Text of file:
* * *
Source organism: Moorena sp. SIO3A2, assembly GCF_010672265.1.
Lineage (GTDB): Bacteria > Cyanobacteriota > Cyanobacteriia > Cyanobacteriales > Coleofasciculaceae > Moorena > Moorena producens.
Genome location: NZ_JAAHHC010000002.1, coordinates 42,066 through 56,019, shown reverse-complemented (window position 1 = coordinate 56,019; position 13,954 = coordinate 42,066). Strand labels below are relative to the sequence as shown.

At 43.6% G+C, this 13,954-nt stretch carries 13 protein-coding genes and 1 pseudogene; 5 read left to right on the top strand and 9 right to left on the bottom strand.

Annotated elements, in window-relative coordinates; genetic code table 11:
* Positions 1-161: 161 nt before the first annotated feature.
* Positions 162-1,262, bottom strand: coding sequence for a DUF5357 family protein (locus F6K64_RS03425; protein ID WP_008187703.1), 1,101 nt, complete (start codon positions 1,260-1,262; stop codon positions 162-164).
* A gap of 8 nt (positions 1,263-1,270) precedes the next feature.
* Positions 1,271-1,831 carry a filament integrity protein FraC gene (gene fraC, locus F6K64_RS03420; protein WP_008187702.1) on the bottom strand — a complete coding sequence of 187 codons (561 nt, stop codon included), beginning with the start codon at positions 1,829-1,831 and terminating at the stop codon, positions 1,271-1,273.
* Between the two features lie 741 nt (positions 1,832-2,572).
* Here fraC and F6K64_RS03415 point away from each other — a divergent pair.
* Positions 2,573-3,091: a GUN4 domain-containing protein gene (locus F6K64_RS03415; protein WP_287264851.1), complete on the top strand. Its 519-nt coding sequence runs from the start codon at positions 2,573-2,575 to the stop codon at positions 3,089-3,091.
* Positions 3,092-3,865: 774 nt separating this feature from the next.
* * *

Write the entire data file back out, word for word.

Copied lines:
Source organism: Moorena sp. SIO3A2, assembly GCF_010672265.1.
Lineage (GTDB): Bacteria > Cyanobacteriota > Cyanobacteriia > Cyanobacteriales > Coleofasciculaceae > Moorena > Moorena producens.
Genome location: NZ_JAAHHC010000002.1, coordinates 42,066 through 56,019, shown reverse-complemented (window position 1 = coordinate 56,019; position 13,954 = coordinate 42,066). Strand labels below are relative to the sequence as shown.

At 43.6% G+C, this 13,954-nt stretch carries 13 protein-coding genes and 1 pseudogene; 5 read left to right on the top strand and 9 right to left on the bottom strand.

Annotated elements, in window-relative coordinates; genetic code table 11:
* Positions 1-161: 161 nt before the first annotated feature.
* Positions 162-1,262, bottom strand: coding sequence for a DUF5357 family protein (locus F6K64_RS03425; protein ID WP_008187703.1), 1,101 nt, complete (start codon positions 1,260-1,262; stop codon positions 162-164).
* A gap of 8 nt (positions 1,263-1,270) precedes the next feature.
* Positions 1,271-1,831 carry a filament integrity protein FraC gene (gene fraC, locus F6K64_RS03420; protein WP_008187702.1) on the bottom strand — a complete coding sequence of 187 codons (561 nt, stop codon included), beginning with the start codon at positions 1,829-1,831 and terminating at the stop codon, positions 1,271-1,273.
* Between the two features lie 741 nt (positions 1,832-2,572).
* Here fraC and F6K64_RS03415 point away from each other — a divergent pair.
* Positions 2,573-3,091: a GUN4 domain-containing protein gene (locus F6K64_RS03415; protein WP_287264851.1), complete on the top strand. Its 519-nt coding sequence runs from the start codon at positions 2,573-2,575 to the stop codon at positions 3,089-3,091.
* Positions 3,092-3,865: 774 nt separating this feature from the next.